A few months after my mom’s funeral, I began sewing masks. When dropping some masks off at his house, one friend told me about his first virtual funeral after his grandmother unexpectedly passed. City laws dictated that only ten people could attend, but the priest eventually decided to ignore the laws put in place to protect the living. Instead, he opened the funeral up to over thirty people, believing that to deny them this moment of communal grief and healing was riskier than COVID. Unsupported and physically distant grief is also a risk.
Yet, I am lucky. My mom’s death occurred when it was both safe and legal for us to be there when she died. She did not die alone. For the first few months, I did not grieve alone.
Every three months, my mother’s hospice holds a collective, nondenominational ceremony for the hundreds who died under their care. The staff incorporates different rituals from around the world in an attempt to create a healing experience for the living to remember, mourn, and celebrate the lives of those no longer living. The one we attended was held in the morning before my mother’s memorial in January.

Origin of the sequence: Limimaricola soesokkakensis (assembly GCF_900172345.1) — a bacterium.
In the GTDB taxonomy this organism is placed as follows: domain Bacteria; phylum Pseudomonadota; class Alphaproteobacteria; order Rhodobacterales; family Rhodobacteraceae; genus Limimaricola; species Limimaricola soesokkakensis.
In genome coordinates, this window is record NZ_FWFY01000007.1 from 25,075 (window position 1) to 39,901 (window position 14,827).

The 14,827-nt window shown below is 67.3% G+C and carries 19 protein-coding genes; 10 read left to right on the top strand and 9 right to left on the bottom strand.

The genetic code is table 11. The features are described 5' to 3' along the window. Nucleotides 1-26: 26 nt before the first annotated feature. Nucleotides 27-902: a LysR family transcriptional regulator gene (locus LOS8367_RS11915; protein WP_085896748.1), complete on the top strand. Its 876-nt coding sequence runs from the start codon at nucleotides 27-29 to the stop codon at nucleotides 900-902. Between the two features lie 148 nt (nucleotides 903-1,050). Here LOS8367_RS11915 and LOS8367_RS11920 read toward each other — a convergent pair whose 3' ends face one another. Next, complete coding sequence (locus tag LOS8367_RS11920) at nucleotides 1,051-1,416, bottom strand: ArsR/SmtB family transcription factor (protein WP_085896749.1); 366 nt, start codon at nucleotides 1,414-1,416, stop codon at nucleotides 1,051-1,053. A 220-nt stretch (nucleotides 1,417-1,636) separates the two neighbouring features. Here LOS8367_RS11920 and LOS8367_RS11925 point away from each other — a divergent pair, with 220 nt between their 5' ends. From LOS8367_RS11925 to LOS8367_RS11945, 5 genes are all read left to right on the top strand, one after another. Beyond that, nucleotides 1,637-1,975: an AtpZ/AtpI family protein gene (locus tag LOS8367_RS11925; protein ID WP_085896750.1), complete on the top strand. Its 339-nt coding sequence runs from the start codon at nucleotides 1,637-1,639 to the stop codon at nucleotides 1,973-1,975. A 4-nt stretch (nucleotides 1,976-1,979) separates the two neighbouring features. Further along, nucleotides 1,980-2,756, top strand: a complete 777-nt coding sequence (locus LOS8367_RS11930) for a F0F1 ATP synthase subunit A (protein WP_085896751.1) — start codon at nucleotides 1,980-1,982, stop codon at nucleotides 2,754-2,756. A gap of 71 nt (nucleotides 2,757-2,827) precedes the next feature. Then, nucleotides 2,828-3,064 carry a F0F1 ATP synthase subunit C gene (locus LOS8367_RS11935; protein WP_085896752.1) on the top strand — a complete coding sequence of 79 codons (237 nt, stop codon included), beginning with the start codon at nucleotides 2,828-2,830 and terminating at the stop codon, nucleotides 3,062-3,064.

Some parts of the communal ritual keep replaying in my mind, perhaps as one blueprint for how we might come together to mourn those lost in this double pandemic.
Each person received a candle that we lit together and held in our hands as we slowly wove through the adobe building and placed them together on a table before returning to our seats. Afterward, volunteers read the names of the dead, a process that took nearly an hour. Finally, they asked the audience to join in and to speak aloud the names of anyone else who had died, whether it was yesterday or sixty years before. The adobe walls sang with the hundreds of names being whispered and chanted and cried out as collectively we mourned together.